Assessing The Potential Wound Healing Abilities Of Ciclopirox

By Gary L. Dockery, DPM, FACFAS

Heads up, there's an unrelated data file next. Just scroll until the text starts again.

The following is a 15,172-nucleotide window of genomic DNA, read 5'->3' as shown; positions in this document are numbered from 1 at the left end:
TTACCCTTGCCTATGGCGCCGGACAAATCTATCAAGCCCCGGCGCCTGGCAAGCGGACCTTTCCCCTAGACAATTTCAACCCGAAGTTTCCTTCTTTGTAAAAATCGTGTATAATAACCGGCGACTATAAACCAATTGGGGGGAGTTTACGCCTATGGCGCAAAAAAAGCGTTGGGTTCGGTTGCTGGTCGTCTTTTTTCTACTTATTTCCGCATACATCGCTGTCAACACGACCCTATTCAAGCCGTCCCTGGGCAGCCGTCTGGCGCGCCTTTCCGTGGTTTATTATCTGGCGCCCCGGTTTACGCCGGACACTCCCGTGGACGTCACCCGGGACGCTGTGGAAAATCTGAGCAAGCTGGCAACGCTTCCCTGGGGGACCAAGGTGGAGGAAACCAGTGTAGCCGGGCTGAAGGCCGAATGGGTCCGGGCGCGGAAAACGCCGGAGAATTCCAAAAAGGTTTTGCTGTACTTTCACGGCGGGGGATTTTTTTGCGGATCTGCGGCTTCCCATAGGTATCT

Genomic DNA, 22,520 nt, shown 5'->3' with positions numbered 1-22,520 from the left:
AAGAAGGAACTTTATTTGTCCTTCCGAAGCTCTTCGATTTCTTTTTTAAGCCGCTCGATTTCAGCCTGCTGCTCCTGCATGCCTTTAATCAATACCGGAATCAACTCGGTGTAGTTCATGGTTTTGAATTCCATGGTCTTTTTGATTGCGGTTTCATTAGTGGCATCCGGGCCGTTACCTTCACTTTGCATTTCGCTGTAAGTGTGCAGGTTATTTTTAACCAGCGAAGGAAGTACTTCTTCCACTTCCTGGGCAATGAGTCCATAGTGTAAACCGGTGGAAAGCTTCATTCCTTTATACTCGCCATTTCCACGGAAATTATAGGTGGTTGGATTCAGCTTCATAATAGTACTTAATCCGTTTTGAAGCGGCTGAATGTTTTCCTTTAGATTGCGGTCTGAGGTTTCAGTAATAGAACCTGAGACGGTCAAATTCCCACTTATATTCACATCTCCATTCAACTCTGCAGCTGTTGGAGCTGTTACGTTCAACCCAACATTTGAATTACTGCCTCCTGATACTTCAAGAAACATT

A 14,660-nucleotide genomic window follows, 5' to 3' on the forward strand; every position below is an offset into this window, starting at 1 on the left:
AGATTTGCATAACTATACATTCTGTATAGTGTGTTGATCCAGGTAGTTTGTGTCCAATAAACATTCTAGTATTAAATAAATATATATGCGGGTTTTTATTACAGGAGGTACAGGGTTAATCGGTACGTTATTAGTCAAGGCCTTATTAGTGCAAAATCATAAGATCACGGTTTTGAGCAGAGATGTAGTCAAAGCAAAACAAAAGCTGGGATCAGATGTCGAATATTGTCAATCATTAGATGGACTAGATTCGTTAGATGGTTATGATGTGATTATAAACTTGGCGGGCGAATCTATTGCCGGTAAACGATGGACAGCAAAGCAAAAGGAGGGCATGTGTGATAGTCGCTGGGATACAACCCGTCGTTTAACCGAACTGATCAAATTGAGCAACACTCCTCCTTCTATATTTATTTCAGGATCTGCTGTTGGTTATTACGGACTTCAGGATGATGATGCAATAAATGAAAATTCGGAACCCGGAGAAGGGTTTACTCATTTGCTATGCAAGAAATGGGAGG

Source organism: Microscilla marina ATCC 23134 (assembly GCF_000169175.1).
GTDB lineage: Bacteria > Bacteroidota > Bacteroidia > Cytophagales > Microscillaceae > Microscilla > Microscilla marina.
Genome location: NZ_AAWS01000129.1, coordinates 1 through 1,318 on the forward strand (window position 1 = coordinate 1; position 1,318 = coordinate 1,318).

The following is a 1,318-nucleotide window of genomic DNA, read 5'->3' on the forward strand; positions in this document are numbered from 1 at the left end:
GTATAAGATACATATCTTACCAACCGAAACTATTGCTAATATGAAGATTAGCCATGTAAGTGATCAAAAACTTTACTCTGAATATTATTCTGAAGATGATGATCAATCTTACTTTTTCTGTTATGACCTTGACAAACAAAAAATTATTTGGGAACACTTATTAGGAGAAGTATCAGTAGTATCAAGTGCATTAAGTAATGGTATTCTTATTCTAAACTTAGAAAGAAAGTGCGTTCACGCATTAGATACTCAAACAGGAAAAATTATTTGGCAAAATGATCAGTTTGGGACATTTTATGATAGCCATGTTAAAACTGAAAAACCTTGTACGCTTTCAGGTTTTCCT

Ciclopirox has been well documented as a broad-spectrum antifungal agent with additional antibacterial and antiinflammatory properties.1-3 However, in recent studies reported by Linden, et al., ciclopirox has also demonstrated potent angiogenic activity, which suggests that the drug may have certain wound-healing properties.4 If this is borne out by larger studies in the future, ciclopirox may possess a significant advantage in treating fungal infections in high-risk patients.    These high-risk patients may include those who suffer from diabetes mellitus and peripheral vascular disease, as well as those with autoimmune disorders such as AIDS or HIV infection. Other high-risk patients include the elderly, particularly those in nursing homes, those with poor hygiene, substance abusers and those on long-term therapies with antibiotics, corticosteroids, chemotherapy or radiation.5    Given that this population exhibits a greater tendency for serious lower-extremity complications from foot infections and chronic ulcers, clinicians may want to re-evaluate treating fungal infections (both simple and complex) with ciclopirox in light of these new findings regarding the drug’s potential for wound healing.    In earlier studies addressing the cutaneous effects of a 1% ciclopirox solution on rabbit skin, Linden, et al., observed occasionally transient reddening of healthy skin and persistent reddening of experimentally wounded skin. This observation prompted their investigation of the capability of ciclopirox to induce angiogenesis.4    Therapeutic angiogenesis, whether it occurs via recombinant angiogenic growth factors or by gene therapy, has become an important treatment modality during the past few years.6-8 The hypoxia-inducible factor (HIF)-1 is a physiological regulator of vascular endothelial growth factor (VEGF) expression. The Linden studies explored the possibility that ciclopirox activates endogenous HIF-1 target genes — including VEGF — in in vitro cell culture and in vivo organ models. These studies uncovered a potent angiogenic activity of ciclopirox.4     (In ongoing human clinical trials, researchers have applied VEGF gene therapy in the treatment of critical limb ischemia and myocardial ischemia. In experimental investigations, researchers have looked at VEGF therapy for treating gastric and duodenal ulcerations, as well as in dermal ulcers, cultured skin substitutes and skin excision wounds.9-14)

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